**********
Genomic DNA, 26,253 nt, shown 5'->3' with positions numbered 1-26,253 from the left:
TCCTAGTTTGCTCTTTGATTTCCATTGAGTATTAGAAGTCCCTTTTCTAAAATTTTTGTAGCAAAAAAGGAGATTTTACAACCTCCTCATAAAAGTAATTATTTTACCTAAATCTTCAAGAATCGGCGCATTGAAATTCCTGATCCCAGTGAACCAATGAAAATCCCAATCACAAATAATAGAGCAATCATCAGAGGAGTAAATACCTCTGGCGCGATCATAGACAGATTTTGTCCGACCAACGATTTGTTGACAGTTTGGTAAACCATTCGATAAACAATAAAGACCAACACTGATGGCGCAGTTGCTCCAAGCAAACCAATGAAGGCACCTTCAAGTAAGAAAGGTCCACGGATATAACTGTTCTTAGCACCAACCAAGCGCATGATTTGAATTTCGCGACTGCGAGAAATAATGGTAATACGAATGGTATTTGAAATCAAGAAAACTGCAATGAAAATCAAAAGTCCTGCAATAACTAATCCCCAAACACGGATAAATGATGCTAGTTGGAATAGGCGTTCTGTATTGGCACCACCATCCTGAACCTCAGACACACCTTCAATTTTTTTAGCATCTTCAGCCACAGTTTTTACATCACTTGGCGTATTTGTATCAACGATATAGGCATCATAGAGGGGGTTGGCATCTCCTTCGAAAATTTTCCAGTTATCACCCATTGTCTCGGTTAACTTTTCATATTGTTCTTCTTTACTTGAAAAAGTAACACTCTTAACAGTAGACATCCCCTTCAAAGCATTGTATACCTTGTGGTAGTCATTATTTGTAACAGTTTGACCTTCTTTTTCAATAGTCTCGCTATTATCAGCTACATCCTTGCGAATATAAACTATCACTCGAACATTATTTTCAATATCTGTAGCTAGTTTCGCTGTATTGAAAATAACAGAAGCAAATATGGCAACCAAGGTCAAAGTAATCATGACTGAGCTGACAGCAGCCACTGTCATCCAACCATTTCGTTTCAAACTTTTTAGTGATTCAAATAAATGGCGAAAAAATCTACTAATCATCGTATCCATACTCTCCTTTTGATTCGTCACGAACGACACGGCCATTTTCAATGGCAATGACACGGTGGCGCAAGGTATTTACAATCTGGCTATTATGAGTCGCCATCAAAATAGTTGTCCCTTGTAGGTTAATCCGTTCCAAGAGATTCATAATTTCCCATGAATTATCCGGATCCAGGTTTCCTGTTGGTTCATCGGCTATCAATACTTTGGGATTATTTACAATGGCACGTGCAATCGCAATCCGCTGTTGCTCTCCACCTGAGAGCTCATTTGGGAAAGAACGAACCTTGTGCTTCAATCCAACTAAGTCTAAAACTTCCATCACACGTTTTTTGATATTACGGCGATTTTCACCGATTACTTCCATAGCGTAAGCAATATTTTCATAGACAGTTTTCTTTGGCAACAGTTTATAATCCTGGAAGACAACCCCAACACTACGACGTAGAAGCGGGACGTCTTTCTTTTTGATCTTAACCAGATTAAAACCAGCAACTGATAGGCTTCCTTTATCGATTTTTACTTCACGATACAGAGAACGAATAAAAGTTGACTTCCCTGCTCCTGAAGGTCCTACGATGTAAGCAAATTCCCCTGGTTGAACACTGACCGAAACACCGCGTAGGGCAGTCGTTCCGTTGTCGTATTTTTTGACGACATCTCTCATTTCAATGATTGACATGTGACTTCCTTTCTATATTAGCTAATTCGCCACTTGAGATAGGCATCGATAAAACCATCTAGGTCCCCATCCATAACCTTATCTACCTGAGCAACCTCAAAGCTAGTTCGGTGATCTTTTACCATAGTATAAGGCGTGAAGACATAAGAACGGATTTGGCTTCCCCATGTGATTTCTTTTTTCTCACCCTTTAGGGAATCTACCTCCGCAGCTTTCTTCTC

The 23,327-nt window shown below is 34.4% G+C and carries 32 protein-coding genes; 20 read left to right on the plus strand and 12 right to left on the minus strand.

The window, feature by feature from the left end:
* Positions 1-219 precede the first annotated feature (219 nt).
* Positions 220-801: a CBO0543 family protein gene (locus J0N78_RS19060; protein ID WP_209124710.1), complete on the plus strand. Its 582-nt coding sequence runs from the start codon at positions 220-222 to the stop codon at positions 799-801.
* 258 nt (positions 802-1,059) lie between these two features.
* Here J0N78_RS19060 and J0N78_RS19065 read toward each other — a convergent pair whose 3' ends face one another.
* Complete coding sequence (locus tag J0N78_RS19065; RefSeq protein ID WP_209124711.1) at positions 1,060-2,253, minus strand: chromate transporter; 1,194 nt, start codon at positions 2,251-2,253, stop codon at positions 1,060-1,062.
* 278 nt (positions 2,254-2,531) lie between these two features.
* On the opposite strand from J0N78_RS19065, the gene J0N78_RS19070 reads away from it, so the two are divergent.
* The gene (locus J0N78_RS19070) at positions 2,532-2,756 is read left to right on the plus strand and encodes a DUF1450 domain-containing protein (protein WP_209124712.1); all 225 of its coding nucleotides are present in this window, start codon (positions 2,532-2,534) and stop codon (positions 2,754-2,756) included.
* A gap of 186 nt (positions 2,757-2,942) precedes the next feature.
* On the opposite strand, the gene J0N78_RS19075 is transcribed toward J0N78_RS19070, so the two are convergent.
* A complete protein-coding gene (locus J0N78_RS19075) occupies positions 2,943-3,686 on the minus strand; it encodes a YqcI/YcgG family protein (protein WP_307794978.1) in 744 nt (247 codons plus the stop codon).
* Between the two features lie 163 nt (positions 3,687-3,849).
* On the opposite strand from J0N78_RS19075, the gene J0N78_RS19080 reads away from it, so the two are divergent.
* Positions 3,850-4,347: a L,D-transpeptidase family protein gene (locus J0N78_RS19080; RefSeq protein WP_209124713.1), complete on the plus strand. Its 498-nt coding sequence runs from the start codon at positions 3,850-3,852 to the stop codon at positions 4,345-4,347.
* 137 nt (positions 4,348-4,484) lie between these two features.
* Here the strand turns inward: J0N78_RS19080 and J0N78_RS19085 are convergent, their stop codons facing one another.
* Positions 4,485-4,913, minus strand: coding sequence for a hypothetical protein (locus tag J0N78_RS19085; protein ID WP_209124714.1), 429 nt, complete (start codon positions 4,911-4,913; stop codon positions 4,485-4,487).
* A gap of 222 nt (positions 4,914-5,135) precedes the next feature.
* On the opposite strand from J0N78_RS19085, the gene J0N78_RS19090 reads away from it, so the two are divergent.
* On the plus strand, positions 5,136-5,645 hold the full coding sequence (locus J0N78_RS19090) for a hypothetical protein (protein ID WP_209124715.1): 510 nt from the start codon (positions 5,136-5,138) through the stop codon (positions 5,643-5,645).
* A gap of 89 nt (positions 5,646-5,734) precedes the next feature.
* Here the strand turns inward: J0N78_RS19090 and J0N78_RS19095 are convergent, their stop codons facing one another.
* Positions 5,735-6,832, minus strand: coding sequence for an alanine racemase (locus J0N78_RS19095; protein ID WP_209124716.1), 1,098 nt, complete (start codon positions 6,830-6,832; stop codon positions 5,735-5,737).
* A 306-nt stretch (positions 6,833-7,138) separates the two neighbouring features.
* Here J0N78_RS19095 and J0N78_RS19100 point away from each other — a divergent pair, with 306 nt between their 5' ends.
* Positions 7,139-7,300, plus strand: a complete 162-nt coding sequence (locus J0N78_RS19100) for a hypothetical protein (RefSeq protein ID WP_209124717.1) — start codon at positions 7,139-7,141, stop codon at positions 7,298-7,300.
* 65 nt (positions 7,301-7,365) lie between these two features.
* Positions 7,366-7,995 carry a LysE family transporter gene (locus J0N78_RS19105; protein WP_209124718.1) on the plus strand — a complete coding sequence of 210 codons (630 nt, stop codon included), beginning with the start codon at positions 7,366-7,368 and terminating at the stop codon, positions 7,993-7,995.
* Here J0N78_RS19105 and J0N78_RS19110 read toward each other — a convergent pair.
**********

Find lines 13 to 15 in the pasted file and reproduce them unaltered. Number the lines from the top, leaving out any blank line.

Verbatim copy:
* A gap of 186 nt (positions 2,757-2,942) precedes the next feature.
* On the opposite strand, the gene J0N78_RS19075 is transcribed toward J0N78_RS19070, so the two are convergent.
* A complete protein-coding gene (locus J0N78_RS19075) occupies positions 2,943-3,686 on the minus strand; it encodes a YqcI/YcgG family protein (protein WP_307794978.1) in 744 nt (247 codons plus the stop codon).